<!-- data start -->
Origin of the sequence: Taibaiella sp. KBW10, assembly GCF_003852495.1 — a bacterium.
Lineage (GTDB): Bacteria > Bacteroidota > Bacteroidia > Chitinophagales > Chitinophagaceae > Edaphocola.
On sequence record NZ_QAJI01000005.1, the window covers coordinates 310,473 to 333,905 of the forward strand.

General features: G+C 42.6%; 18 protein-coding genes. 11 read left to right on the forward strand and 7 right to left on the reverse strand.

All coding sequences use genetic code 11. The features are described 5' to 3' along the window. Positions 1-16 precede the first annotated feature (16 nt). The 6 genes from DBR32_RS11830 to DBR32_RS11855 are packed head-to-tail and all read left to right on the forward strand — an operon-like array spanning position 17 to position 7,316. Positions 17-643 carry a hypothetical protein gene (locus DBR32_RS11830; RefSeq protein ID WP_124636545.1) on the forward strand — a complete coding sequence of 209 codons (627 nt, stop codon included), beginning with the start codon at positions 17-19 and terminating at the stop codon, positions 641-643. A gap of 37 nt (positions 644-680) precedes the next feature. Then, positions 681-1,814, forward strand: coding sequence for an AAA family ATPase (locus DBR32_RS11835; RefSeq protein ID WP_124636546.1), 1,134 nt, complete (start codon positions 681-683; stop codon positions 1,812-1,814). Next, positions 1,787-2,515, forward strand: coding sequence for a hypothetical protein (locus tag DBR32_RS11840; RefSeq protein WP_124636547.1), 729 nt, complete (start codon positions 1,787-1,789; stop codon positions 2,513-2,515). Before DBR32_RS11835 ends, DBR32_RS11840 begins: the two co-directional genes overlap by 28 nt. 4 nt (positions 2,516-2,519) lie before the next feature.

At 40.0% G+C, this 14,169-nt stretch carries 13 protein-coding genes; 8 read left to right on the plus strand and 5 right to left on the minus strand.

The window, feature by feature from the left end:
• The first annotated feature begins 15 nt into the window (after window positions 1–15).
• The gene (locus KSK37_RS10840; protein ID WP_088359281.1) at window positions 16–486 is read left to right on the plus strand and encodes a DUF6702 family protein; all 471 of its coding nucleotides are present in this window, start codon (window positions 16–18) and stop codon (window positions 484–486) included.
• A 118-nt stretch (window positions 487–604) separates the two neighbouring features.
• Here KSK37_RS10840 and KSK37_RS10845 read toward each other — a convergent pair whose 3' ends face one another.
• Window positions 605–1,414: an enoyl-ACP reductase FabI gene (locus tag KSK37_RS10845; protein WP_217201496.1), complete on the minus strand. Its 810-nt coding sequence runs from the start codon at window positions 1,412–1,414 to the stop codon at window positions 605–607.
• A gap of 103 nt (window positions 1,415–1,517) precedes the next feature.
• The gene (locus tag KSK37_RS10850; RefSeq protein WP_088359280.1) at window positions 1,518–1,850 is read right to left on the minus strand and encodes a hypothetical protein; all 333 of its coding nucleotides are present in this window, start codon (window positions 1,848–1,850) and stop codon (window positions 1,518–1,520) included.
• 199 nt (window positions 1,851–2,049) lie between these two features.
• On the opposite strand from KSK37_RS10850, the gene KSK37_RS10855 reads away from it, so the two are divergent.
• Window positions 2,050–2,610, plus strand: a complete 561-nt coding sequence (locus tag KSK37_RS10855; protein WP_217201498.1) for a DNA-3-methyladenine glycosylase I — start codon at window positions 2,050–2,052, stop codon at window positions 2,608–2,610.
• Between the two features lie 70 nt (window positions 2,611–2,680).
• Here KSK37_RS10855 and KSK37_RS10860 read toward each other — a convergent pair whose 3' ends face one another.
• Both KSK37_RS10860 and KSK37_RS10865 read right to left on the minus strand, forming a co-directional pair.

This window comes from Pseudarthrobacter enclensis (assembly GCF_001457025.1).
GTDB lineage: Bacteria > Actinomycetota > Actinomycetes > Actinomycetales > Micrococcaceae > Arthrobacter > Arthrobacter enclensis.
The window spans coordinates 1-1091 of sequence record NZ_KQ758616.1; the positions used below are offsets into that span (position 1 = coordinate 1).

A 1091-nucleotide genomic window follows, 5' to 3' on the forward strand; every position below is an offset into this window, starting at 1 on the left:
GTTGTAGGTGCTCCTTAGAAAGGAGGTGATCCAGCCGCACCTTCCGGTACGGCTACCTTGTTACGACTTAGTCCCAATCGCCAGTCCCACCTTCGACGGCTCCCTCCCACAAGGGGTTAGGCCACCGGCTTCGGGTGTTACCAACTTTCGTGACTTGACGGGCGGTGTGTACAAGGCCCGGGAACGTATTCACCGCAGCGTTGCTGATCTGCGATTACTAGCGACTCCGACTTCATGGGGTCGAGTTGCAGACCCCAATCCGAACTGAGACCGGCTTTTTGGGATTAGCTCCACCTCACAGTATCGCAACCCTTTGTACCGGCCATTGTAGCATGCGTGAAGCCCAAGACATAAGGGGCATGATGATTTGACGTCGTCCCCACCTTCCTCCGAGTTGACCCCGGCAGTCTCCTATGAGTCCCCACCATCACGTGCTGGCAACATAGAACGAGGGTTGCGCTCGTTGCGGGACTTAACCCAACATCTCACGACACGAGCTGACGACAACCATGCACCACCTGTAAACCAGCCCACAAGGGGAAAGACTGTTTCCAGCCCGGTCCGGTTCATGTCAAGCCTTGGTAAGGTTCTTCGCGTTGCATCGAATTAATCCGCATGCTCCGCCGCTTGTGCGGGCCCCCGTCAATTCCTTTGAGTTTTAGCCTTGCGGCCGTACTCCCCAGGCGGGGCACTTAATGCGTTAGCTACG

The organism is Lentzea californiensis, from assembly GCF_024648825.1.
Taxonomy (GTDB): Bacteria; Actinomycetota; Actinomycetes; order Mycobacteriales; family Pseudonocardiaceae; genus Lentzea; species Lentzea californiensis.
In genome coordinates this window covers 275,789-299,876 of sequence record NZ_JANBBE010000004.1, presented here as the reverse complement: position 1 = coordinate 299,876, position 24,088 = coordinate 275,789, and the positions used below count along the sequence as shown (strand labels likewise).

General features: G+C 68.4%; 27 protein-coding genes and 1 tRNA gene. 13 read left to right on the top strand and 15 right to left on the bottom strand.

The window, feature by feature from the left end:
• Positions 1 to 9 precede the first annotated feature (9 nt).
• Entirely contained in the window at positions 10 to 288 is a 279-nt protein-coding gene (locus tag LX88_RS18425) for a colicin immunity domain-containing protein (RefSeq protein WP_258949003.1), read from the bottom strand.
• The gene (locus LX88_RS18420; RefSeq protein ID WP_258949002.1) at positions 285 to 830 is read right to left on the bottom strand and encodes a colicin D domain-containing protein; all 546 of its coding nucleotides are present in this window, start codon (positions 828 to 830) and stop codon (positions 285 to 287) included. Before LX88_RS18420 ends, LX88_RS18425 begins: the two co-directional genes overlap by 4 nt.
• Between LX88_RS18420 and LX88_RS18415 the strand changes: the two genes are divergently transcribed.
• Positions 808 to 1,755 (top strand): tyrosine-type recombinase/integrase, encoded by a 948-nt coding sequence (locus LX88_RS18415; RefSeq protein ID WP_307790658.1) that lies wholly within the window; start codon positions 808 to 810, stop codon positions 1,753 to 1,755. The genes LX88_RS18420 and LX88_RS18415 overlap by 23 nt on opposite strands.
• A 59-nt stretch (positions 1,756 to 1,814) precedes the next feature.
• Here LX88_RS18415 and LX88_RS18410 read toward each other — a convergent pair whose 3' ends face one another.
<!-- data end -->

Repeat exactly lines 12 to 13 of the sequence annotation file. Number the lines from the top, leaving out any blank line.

• Window positions 605–1,414: an enoyl-ACP reductase FabI gene (locus tag KSK37_RS10845; protein WP_217201496.1), complete on the minus strand. Its 810-nt coding sequence runs from the start codon at window positions 1,412–1,414 to the stop codon at window positions 605–607.
• A gap of 103 nt (window positions 1,415–1,517) precedes the next feature.